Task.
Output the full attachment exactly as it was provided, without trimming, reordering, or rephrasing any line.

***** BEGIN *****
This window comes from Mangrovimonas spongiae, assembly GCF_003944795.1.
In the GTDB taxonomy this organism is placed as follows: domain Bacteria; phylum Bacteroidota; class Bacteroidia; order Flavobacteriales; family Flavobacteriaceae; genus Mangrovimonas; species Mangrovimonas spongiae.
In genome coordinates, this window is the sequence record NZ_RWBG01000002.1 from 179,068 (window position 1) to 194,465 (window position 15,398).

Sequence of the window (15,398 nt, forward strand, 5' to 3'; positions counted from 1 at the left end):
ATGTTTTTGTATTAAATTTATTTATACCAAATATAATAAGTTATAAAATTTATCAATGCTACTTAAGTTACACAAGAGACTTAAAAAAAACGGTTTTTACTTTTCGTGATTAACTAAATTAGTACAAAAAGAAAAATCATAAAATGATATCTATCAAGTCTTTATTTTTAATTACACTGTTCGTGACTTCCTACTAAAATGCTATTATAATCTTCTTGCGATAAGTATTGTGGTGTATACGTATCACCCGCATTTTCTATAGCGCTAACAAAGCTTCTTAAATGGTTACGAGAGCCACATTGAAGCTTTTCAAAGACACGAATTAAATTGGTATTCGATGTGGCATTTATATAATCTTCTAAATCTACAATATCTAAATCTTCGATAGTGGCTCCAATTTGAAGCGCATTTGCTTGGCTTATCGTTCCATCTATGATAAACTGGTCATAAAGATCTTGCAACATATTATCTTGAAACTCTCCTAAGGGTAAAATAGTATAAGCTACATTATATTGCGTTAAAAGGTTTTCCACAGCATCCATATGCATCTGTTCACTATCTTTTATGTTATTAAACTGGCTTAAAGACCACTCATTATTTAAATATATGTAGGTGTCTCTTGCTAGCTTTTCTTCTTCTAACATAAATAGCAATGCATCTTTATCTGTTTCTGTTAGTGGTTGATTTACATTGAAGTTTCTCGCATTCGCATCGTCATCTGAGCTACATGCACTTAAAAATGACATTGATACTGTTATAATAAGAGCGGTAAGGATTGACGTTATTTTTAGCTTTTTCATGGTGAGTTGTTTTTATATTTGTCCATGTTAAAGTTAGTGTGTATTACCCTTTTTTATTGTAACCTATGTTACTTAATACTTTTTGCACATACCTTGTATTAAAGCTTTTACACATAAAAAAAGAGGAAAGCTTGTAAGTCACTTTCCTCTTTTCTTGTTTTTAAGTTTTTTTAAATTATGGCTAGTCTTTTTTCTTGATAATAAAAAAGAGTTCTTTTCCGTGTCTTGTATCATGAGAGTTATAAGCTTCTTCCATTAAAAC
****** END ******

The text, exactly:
This window comes from Mangrovimonas spongiae, assembly GCF_003944795.1.
In the GTDB taxonomy this organism is placed as follows: domain Bacteria; phylum Bacteroidota; class Bacteroidia; order Flavobacteriales; family Flavobacteriaceae; genus Mangrovimonas; species Mangrovimonas spongiae.
In genome coordinates, this window is the sequence record NZ_RWBG01000002.1 from 179,068 (window position 1) to 194,465 (window position 15,398).

Sequence of the window (15,398 nt, forward strand, 5' to 3'; positions counted from 1 at the left end):
ATGTTTTTGTATTAAATTTATTTATACCAAATATAATAAGTTATAAAATTTATCAATGCTACTTAAGTTACACAAGAGACTTAAAAAAAACGGTTTTTACTTTTCGTGATTAACTAAATTAGTACAAAAAGAAAAATCATAAAATGATATCTATCAAGTCTTTATTTTTAATTACACTGTTCGTGACTTCCTACTAAAATGCTATTATAATCTTCTTGCGATAAGTATTGTGGTGTATACGTATCACCCGCATTTTCTATAGCGCTAACAAAGCTTCTTAAATGGTTACGAGAGCCACATTGAAGCTTTTCAAAGACACGAATTAAATTGGTATTCGATGTGGCATTTATATAATCTTCTAAATCTACAATATCTAAATCTTCGATAGTGGCTCCAATTTGAAGCGCATTTGCTTGGCTTATCGTTCCATCTATGATAAACTGGTCATAAAGATCTTGCAACATATTATCTTGAAACTCTCCTAAGGGTAAAATAGTATAAGCTACATTATATTGCGTTAAAAGGTTTTCCACAGCATCCATATGCATCTGTTCACTATCTTTTATGTTATTAAACTGGCTTAAAGACCACTCATTATTTAAATATATGTAGGTGTCTCTTGCTAGCTTTTCTTCTTCTAACATAAATAGCAATGCATCTTTATCTGTTTCTGTTAGTGGTTGATTTACATTGAAGTTTCTCGCATTCGCATCGTCATCTGAGCTACATGCACTTAAAAATGACATTGATACTGTTATAATAAGAGCGGTAAGGATTGACGTTATTTTTAGCTTTTTCATGGTGAGTTGTTTTTATATTTGTCCATGTTAAAGTTAGTGTGTATTACCCTTTTTTATTGTAACCTATGTTACTTAATACTTTTTGCACATACCTTGTATTAAAGCTTTTACACATAAAAAAAGAGGAAAGCTTGTAAGTCACTTTCCTCTTTTCTTGTTTTTAAGTTTTTTTAAATTATGGCTAGTCTTTTTTCTTGATAATAAAAAAGAGTTCTTTTCCGTGTCTTGTATCATGAGAGTTATAAGCTTCTTCCATTAAAAC